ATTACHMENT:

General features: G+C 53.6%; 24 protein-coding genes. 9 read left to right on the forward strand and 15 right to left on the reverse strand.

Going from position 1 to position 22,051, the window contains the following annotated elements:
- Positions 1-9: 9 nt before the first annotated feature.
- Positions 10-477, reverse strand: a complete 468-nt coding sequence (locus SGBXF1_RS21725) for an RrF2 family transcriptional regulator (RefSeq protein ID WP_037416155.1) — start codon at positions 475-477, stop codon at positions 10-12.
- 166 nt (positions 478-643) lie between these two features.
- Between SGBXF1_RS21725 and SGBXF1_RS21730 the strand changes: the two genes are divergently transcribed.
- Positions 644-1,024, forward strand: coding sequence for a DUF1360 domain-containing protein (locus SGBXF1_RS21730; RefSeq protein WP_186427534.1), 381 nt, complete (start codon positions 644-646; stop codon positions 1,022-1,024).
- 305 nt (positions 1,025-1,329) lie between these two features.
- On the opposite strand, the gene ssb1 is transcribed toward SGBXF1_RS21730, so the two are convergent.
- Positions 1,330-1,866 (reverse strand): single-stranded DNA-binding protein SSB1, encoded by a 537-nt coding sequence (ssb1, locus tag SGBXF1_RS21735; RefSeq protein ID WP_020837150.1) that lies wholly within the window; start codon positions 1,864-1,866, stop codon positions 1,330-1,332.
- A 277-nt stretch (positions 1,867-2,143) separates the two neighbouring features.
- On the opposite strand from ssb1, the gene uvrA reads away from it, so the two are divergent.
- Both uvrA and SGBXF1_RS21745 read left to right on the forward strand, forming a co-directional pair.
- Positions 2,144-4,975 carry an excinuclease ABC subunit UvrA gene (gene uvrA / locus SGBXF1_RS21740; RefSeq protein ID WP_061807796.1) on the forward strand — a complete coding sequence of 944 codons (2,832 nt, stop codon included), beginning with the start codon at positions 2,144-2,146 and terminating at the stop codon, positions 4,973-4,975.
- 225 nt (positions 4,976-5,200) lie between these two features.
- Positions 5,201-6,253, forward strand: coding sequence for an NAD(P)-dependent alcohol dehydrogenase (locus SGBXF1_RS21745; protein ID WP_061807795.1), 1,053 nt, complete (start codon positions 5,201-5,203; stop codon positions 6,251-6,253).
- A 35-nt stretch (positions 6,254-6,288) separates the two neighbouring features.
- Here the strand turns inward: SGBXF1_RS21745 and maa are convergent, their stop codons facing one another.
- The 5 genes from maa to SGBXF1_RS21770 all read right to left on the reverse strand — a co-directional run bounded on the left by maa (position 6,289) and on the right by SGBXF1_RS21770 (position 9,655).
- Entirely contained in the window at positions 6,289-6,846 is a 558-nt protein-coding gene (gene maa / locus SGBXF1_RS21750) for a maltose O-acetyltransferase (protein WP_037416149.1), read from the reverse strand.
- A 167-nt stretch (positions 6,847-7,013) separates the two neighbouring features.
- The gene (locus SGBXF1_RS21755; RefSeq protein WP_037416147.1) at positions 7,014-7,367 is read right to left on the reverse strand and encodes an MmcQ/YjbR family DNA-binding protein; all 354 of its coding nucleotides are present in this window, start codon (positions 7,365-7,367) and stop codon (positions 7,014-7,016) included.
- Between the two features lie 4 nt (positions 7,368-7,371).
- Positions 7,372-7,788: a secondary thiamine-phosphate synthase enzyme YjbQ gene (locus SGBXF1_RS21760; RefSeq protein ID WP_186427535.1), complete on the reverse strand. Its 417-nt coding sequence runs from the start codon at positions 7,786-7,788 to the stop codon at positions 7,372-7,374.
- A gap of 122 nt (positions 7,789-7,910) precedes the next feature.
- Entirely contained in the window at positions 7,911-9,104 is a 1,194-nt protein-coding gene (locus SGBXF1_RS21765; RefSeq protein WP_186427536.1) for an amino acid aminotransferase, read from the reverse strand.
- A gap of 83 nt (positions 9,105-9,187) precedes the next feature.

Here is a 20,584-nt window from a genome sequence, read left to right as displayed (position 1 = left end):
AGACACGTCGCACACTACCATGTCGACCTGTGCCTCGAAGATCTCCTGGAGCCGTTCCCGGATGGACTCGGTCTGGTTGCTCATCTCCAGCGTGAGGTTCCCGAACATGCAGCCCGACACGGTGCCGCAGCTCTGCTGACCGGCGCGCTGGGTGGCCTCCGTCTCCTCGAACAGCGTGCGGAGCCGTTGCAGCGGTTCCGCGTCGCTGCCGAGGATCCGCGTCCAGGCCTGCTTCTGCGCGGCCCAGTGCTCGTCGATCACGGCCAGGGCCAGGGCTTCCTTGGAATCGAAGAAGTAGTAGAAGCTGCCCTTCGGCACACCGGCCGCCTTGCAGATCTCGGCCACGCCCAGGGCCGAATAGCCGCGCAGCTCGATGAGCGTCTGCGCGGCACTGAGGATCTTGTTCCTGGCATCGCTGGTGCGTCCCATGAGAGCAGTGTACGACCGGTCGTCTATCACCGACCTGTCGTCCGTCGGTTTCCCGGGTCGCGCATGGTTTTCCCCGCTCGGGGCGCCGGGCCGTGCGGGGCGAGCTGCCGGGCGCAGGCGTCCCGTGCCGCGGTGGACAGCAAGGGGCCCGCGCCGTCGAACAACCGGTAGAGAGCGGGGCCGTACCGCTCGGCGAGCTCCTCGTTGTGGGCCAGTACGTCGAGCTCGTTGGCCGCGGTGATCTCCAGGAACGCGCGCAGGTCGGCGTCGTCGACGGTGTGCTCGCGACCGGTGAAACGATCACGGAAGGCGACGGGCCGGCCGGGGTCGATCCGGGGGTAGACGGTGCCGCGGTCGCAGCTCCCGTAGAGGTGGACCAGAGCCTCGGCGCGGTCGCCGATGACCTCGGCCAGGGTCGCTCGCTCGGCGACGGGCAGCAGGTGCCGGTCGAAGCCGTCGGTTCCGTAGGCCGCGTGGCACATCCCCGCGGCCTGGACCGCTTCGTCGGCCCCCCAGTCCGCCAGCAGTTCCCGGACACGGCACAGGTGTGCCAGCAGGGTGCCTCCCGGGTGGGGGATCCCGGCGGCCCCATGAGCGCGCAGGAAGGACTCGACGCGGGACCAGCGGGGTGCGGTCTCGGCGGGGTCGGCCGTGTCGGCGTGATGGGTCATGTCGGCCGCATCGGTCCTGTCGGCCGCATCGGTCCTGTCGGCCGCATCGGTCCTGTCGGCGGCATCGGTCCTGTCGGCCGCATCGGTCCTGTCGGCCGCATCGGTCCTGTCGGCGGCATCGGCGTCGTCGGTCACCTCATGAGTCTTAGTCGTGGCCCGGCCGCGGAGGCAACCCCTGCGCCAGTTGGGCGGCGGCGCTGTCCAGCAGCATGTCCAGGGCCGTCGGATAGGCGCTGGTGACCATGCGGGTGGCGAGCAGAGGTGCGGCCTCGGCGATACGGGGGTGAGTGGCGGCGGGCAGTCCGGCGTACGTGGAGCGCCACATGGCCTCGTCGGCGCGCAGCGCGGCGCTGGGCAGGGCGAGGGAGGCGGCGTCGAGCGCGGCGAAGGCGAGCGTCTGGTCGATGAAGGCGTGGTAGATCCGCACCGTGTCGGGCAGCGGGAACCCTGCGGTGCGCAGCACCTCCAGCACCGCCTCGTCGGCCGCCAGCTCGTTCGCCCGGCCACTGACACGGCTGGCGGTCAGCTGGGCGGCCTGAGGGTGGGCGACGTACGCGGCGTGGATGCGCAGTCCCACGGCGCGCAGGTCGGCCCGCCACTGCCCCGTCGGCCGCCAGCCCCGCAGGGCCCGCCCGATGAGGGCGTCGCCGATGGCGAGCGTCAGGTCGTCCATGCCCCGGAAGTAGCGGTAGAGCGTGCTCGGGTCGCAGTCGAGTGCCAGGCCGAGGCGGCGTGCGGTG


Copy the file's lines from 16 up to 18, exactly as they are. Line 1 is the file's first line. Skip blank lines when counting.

- Positions 5,201-6,253, forward strand: coding sequence for an NAD(P)-dependent alcohol dehydrogenase (locus SGBXF1_RS21745; protein ID WP_061807795.1), 1,053 nt, complete (start codon positions 5,201-5,203; stop codon positions 6,251-6,253).
- A 35-nt stretch (positions 6,254-6,288) separates the two neighbouring features.
- Here the strand turns inward: SGBXF1_RS21745 and maa are convergent, their stop codons facing one another.